4. Improve your eye movement. Reading research tells us that good readers have fewer eye fixations per line. When the eyes move from fixation to fixation, there is little reading comprehension. So, focus on the center of the page and use your peripheral vision to view words to the left and right when you are reading columnar text, such as newspapers, articles, etc. Focus one-third of the way into the text line, then two-thirds of the way, for book text. Again, you may need to work up to these guidelines by adding on an additional fixation point, until you can read comfortably.

5. Improve your interactivity. Good silent reading comprehension is always a two-way conversation between author and reader. The text was written by a person—so personalize your reading by treating the reading as a dialogue. This mental conversation improves concentration and comprehension. Prompt yourself to converse by challenging the author with How? and Why? questions. Ask What Do You Mean? Make predictions as to where the plot (if narrative), or argument (if persuasive), or sequence (if expository) will lead. Make connections to other parts of the text or outside of the text.

Mark Pennington, MA Reading Specialist, is the author of the comprehensive reading intervention curriculum, Teaching Reading Strategies. Designed to significantly TRSincrease the reading abilities of students ages eight through adult within one year, the curriculum is decidedly un-canned, is adaptable to various instructional settings, and is simple to use—a perfect choice for Response to Intervention tiered instructional levels. Get multiple choice diagnostic reading assessments , formative assessments, blending and syllabication activitiesphonemic awareness, and phonics workshops, comprehension worksheets, multi-level fluency passages recorded at three different reading speeds and accessed on YouTube (Check these fluency passages out!), 390 flashcards, posters, activities, and games.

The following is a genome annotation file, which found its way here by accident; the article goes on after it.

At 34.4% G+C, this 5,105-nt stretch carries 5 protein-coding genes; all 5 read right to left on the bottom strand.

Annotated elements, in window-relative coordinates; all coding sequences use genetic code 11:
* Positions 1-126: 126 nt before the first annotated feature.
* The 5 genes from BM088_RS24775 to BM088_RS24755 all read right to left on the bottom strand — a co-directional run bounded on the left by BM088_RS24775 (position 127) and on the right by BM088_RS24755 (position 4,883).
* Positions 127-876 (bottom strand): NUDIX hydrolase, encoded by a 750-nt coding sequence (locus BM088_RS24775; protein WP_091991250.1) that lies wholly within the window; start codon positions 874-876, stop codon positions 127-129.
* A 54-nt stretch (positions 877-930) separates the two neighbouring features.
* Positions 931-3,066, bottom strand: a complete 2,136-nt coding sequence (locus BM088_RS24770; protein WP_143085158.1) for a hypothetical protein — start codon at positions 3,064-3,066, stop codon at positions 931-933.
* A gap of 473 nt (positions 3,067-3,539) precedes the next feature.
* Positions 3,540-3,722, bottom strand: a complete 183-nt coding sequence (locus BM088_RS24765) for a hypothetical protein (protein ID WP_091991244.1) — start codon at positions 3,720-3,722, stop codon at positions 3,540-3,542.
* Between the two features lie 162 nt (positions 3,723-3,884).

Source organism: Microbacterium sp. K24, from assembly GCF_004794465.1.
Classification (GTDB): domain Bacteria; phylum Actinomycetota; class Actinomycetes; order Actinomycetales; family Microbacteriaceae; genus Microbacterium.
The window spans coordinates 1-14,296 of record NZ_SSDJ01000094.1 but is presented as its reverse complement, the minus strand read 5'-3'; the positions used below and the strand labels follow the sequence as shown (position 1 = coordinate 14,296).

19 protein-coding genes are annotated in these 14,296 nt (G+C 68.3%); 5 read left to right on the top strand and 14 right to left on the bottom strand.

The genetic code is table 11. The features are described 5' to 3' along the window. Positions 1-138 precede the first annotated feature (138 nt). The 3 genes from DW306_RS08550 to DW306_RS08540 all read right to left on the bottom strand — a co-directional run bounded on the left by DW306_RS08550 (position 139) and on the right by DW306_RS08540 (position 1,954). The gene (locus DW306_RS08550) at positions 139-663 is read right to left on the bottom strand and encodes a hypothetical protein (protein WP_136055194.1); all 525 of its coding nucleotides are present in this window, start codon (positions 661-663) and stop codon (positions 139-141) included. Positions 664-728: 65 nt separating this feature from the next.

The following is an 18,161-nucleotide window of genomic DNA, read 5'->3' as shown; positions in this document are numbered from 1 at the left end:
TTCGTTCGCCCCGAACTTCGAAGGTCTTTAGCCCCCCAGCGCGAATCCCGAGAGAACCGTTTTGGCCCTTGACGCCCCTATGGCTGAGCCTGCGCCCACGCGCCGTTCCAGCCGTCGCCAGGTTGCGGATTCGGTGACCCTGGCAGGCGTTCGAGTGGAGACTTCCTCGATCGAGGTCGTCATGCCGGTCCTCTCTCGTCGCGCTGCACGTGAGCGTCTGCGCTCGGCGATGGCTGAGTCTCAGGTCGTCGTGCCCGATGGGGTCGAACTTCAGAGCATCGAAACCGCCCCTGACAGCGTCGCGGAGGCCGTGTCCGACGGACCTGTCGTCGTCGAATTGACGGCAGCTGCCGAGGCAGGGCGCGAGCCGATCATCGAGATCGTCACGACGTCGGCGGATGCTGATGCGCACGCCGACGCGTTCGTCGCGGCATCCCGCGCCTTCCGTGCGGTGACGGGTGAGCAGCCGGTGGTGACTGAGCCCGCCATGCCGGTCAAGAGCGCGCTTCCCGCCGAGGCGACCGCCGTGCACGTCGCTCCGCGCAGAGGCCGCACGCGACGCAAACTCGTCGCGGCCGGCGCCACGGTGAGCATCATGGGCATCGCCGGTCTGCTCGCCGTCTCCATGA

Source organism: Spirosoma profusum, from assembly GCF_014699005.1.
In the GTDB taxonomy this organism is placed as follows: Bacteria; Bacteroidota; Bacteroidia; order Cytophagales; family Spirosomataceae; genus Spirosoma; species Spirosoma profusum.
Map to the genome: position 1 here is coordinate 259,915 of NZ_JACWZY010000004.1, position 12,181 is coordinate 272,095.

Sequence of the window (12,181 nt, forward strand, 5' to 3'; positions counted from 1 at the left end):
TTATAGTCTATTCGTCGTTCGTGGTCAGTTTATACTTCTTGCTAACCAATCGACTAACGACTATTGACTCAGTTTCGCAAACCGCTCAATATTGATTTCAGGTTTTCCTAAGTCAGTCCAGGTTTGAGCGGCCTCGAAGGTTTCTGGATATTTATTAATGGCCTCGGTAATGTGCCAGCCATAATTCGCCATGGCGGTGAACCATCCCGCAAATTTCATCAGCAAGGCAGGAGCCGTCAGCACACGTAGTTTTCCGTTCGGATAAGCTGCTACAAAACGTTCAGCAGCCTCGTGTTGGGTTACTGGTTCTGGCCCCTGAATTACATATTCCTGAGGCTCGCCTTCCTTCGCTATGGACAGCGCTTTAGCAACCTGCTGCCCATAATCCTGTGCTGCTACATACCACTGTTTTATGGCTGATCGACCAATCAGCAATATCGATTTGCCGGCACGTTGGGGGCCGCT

Also get the accompanying Sam and Friends Phonics Books. These eight-page decodable take-home books include sight words, word fluency practice, and phonics instruction aligned to the instructional sequence found in Teaching Reading Strategies. Each book is illustrated by master cartoonist, David Rickert. The cartoons, characters, and plots are designed to be appreciated by both older remedial readers and younger beginning readers. The teenage characters are multi-ethnic and the stories reinforce positive values and character development. Your students (and parents) will love these fun, heart-warming, and comical stories about the adventures of Sam and his friends: Tom, Kit, and Deb. Oh, and also that crazy dog, Pug.

Everything teachers need to teach a diagnostically-based reading intervention program for struggling readers at all reading levels is found in this comprehensive curriculum. Ideal for students reading two or more grade levels below current grade level, English-language learners, and Special Education students. Simple directions and well-crafted activities truly make this an almost no-prep curriculum. Works well as a half-year intensive program or full-year program, with or without paraprofessional assistance.